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    On what (other than astrology) do you base your assumption regarding a) the "zoo society" and other positive developments in zoos and b) that religious belief will die out?

    I don't think any atheist population worldwide is reproducing at the same rate as religious groups do...
     
  4. Nikola Chavkosk

    Nikola Chavkosk Well-Known Member

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    Oh no this about zoo society is not astrology-based, its just my opinion or point of view. But changes are inevitable and zoos will not be immune.
    I don't think that more and more zoos will get close. They will defend their own ''rights'' to exist. At least in my country, the very-substandard zoos are already modernised to a larger scale, new zoo was open in the Eastern part of the country (ok with just handfull of animals), and there are plans for new additions in Bitola and Skopje, and in Brioni zoo in Stip (the new one).
     
  5. Nikola Chavkosk

    Nikola Chavkosk Well-Known Member

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    Just to link this astrological point of view with more objective things, the age of particular sign is linked to direction of earth axis toward particular side of cosmos (12 sides of cosmos representing 12 signs).

    Traditionally, Aquarius is associated with electricity, computers, flight, democracy, freedom, humanitarianism, idealism, modernization, astrology, nervous disorders, rebellion, nonconformity, philanthropy, veracity, perseverance, humanity, and irresolution

    Some usefull links: https://en.wikipedia.org/wiki/Age_of_Aquarius

    When does the Age of Aquarius begin? | Human World | EarthSky

    AstrologyZone
     
  6. Giant Panda

    Giant Panda Well-Known Member

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    Hi Batto.

    I don't think zoos necessarily need to mention evolution. My preference is for exhibits united by an educative theme, which could be any number of things. If planning a gorilla exhibit, for example, you may choose to conceptually link the gorillas to humans (à la Leipzig) or to the Congo (à la Bronx). The former approach necessitates discussing evolution, but the latter could non-deceptively ignore it, whilst still imparting an important and coherent message. To my mind, the Congo Gorilla Forest is at its weakest where that message is diluted, eg. the evolutionarily appropriate but habitat inappropriate marmoset display.

    But, to your actual point… I question whether we are seeing a "recurrence of religious conservatism". In the US, for instance, the percentage of creationists has remained constant for decades. So rather than more zoos pandering to religion (eg. Noah's Ark Zoo Farm and the Jerusalem Biblical Zoo), I think we'll get more of the same. In other words, zoos tending to "tread lightly" in regions where openly promoting evolution could cause a public or political backlash. Whilst not a fan of mass ignorance, I can understand judiciously skirting the issue, providing the message of exhibits is designed to accommodate that.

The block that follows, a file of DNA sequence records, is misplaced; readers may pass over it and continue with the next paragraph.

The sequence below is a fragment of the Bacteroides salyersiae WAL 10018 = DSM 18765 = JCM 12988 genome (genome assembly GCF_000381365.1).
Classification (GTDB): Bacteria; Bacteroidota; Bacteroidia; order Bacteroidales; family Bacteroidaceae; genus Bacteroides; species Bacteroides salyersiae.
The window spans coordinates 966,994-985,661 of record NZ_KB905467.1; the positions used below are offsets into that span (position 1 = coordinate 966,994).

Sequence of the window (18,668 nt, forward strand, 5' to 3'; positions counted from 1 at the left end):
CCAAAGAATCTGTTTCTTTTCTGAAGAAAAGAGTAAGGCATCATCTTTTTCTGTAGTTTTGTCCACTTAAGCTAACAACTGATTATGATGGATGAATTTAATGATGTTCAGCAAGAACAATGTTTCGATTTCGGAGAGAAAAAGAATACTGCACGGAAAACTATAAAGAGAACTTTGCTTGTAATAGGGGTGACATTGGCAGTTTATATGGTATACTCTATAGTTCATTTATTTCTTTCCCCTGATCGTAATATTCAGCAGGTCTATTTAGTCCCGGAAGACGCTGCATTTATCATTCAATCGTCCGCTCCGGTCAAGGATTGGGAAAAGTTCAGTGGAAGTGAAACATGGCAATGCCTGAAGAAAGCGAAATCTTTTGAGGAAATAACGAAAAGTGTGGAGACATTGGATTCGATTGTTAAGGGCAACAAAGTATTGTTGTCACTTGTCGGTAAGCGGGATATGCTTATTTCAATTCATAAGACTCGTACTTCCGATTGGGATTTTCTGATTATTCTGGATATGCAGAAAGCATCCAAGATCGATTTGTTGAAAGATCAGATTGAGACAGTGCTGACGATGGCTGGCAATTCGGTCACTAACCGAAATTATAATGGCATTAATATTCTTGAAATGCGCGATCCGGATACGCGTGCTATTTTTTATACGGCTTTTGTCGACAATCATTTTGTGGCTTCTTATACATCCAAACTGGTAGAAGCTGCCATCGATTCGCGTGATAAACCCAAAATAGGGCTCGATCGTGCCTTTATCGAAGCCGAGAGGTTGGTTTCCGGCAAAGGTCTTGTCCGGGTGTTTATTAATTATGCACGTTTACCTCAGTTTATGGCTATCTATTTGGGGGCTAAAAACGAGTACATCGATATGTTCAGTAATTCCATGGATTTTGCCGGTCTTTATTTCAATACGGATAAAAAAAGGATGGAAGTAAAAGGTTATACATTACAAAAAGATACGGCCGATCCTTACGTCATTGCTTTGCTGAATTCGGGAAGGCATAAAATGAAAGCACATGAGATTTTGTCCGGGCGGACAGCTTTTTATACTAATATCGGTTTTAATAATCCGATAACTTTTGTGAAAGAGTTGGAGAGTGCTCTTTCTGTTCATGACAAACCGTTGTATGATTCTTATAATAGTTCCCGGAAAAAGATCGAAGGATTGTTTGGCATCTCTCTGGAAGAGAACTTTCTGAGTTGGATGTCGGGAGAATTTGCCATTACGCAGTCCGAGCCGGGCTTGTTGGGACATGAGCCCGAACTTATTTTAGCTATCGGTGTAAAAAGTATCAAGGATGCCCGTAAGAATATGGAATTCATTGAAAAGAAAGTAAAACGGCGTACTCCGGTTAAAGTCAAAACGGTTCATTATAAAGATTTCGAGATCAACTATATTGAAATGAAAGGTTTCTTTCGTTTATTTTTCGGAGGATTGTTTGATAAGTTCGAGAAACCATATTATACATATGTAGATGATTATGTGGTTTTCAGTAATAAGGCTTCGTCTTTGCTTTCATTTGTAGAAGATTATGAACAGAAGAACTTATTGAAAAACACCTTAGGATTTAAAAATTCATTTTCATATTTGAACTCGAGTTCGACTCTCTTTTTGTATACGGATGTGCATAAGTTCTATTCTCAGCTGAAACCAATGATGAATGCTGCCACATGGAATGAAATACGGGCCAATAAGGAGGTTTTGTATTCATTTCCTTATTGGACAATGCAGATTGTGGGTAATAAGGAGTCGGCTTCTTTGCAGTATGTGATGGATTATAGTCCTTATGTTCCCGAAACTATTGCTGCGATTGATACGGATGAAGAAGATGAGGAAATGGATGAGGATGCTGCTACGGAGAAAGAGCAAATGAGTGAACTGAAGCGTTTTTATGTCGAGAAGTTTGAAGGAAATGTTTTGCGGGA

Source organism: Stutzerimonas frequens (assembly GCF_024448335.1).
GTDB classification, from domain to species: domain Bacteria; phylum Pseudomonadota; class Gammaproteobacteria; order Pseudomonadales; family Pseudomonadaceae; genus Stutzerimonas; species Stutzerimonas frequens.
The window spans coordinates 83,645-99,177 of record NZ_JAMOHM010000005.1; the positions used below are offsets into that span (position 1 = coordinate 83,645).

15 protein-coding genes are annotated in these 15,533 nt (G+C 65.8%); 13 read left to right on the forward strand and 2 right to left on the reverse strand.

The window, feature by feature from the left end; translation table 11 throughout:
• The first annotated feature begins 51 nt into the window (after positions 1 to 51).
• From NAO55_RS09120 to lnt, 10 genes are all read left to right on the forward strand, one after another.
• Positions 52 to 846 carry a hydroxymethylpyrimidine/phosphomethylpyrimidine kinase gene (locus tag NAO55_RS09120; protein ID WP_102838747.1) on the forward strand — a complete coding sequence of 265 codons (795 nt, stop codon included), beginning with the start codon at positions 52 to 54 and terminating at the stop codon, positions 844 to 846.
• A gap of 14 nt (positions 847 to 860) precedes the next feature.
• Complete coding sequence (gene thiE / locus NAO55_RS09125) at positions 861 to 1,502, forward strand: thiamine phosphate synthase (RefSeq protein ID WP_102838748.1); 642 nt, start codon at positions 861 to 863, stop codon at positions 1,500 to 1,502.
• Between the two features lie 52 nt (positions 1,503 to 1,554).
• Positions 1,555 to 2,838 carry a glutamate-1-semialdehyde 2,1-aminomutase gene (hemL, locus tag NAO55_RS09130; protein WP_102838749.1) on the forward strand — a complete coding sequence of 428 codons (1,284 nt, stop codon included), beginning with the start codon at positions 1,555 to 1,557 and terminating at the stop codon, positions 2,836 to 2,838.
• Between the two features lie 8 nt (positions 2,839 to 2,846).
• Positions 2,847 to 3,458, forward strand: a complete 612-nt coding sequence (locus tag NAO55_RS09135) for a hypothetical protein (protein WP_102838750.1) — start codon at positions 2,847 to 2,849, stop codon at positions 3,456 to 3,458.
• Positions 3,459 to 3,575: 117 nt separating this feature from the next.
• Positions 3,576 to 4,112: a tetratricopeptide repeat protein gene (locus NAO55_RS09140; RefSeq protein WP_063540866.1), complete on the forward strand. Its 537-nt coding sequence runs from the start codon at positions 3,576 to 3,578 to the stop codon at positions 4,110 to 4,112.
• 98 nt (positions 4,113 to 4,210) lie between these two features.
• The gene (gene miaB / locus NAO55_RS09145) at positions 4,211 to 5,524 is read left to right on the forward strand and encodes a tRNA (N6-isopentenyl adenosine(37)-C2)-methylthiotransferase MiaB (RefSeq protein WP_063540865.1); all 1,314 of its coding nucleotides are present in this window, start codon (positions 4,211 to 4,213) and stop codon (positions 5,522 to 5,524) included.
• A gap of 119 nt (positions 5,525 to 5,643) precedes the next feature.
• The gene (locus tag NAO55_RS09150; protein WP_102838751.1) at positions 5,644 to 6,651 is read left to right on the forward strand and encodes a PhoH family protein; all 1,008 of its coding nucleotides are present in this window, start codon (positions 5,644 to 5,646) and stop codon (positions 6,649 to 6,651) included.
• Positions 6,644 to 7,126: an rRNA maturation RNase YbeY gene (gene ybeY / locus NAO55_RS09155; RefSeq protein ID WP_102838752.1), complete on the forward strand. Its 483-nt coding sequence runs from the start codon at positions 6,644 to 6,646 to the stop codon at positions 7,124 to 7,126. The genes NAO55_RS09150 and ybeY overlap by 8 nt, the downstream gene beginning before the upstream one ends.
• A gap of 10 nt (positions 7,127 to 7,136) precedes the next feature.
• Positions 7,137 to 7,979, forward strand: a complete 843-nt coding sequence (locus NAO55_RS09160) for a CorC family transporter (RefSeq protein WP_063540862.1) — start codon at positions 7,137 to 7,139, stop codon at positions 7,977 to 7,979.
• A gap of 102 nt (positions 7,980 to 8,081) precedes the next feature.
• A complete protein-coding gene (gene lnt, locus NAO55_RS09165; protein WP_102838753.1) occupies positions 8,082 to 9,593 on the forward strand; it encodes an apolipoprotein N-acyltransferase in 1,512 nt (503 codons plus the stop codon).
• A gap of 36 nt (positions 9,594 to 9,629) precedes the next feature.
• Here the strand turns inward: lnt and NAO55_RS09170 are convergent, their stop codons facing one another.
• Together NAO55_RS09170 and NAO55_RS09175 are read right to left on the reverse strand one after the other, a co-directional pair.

7. temp

    temp Well-Known Member

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    It's too simplistic to see the zoo world as a single group.

    For example, the so-called "religious conservatism" certainly is very strong in large parts of the world, but in some regions it is very weak with no indications that it is expanding. In my native country where evolution is broadly accepted by the vast majority of people (more than 80%), any zoo trying to distance itself from evolution while teaching creationism (e.g. "Intelligent design") would rapidly lose its credibility. Similarly, online "storms" only really matter if they hit people actually visiting/donating to the zoo. There may be plenty of people in e.g. the US that are furious about the way dolphins are kept in Chinese aquariums/zoos, but if this doesn't expand to the Chinese visitors its relevance is very limited. This is also why Cincinnati's gorilla may result in serious problems (fewer visitors, etc); the overwhelming majority of people expressing their discontent and lack of understanding of the decision were American.

    (on a somewhat related issue, I've noticed that "ordinary" people often are blissfully unaware of their own country's animal protection laws or even believe they're ahead when they are not; a simplified chart here)

    Regardless, it seems clear to me that zoos in some parts of the world, especially in the US, will be under extreme pressure in the next few decades. I know this has been discussed before and some people have disagreed, but I suspect SeaWorld's orca breeding stop only is the beginning.